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The decline and fall of Vang Vieng

Chiang Mai – a Cultural City

 

The decline and fall of Vang Vieng

 

Chiang Mai – a Cultural City

Elena Edwards
‘Culture’ is an interesting, and occasionally misinterpreted concept - especially in a city like Chiang Mai, with its diverse ethnic communities. Even the expat community is divided into a great many separate groups, not necessarily according to an original country of origin. To each of these groups, wherever their origins, the word may well have a different meaning. To some, it may signify social activities, to others a sense of heritage and tradition. Yet more, irrespective of nationality, may relate the cultural aspects of their lives to the arts, and possibly also to religion, in which, throughout human history, both the visual and the performance arts have played a major part.
In our city, ‘cultural’ events abound, including local festivals (some of which are famous worldwide, and attract large numbers of visitors), musical and theatrical events both Western and Thai, classical and modern, plays, lectures and talks on a huge variety of subjects (both at the universities and, lately, in cafes, bars, restaurants and galleries), seminars, art exhibitions, gallery openings, visits by international performers and speakers, student performances and charity shows featuring both traditional Thai and Western dance - all occur frequently.
The majority of the performing and visual arts events are of a professional standard, with occasional visits by artists of international fame, as in the recent Chiang Mai Music festival, an all-too-brief series of concerts and workshops under its director, the famous Korean pianist and teacher, Tong-il Han, together with 4 of his amazingly talented young students.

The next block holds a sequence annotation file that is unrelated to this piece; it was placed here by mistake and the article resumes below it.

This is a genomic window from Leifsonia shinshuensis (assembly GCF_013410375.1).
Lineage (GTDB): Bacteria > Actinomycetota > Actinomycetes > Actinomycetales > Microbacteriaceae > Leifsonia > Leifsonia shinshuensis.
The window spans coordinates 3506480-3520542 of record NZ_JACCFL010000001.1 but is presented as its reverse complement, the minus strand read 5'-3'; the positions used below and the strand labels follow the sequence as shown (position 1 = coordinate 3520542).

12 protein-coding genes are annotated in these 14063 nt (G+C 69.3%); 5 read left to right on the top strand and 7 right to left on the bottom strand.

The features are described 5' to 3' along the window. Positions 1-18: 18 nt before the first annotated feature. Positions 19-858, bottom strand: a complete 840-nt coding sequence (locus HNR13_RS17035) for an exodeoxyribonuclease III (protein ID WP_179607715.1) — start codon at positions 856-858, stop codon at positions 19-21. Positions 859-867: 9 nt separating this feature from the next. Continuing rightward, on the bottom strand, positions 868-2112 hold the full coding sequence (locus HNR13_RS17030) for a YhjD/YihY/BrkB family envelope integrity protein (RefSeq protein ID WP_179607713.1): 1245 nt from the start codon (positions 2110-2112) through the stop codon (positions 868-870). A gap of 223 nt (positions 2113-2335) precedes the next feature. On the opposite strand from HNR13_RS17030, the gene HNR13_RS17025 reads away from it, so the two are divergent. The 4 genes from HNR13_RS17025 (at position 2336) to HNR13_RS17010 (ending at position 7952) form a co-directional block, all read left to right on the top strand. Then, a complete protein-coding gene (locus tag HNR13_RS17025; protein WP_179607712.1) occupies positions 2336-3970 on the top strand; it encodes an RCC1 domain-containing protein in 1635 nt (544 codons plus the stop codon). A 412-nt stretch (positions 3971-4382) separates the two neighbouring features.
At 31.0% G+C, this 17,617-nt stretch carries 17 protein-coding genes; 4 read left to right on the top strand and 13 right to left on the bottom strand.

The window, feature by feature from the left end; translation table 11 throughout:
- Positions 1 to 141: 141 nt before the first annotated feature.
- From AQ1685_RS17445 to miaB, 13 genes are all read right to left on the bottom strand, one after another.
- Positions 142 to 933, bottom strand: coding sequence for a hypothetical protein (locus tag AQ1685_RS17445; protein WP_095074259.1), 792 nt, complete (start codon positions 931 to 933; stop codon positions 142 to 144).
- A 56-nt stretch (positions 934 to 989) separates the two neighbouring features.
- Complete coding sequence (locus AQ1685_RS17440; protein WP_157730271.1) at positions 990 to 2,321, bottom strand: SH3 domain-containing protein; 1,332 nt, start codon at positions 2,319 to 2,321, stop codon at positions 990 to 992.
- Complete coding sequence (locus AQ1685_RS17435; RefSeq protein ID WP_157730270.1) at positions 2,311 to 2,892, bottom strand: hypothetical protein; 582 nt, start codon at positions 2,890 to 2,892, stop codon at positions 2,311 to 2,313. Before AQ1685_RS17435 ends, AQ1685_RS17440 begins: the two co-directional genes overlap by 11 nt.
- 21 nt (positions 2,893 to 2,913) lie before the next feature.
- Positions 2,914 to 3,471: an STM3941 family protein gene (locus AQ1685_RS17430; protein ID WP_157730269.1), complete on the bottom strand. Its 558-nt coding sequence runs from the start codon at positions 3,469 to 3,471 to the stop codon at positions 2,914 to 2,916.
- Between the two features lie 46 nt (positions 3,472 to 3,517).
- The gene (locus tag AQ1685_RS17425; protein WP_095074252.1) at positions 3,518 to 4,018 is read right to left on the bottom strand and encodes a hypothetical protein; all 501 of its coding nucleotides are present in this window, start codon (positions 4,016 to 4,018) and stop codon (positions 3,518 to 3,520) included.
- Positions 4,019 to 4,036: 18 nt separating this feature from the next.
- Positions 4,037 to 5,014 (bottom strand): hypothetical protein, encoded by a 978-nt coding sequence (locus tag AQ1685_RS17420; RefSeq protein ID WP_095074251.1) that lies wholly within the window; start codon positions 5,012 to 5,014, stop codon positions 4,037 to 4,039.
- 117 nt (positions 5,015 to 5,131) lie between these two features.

Traditional Lanna arts, including textiles, are well represented by shops and exhibitions, resulting in an increasing awareness of the rich folk and handicraft traditions of the wide variety of nationalities and tribes here in the north. For those interested in Buddhist art, the concentration of wats in Chiang Mai and its surrounding areas provide examples dating from almost 1,000 years ago to the present day. Traditional Thai music can be heard at festivals, or even in the Sunday Walking Market.
The festivals themselves, apart from the major events, are often not well publicised, but give a fascinating insight into local culture and traditions. Delving into, and learning to appreciate and enjoy, the arts, music and culture of Chiang Mai and the north of Thailand - as well as our own - can help all of us to understand exactly where it is we are living.
Appreciation and enjoyment of the many cultural events and occasions in this city, whether Thai or Western, should, surely, help to bring together all the Chiang Mai communities. Wherever we were born, music and art, whatever the style, are basically expressions of our thoughts, feelings and inspirations, and are our way of communicating without words, either by composing, playing, painting, sculpting, writing, acting and creating – or just by watching or listening. Nothing is truly unfamiliar, all is there to be understood and appreciated by all. ‘Culture’ is what we allow it to be - there are no boundaries.
The dream of a number of people involved in the arts in Chiang Mai is that, one day, a truly all-embracing, multi-cultural, multi-national and multi-discipline Festival of the Arts will be able to be organised, to take place over a period of several weeks during the winter season. If this can be made to happen, Chiang Mai truly will deserve the title of ‘Cultural City of Thailand’.
Those who enjoy classical music are very well served by the increase, over the last few years, of fine instrumental performances at various venues in the city, although Jazz is well-represented, both informally at bars and restaurants, and in the more formal setting of the concert hall. As regards the visual arts, even in these difficult times, new and interesting galleries continue to open - exhibitions at the universities of final year students’ work are also of interest.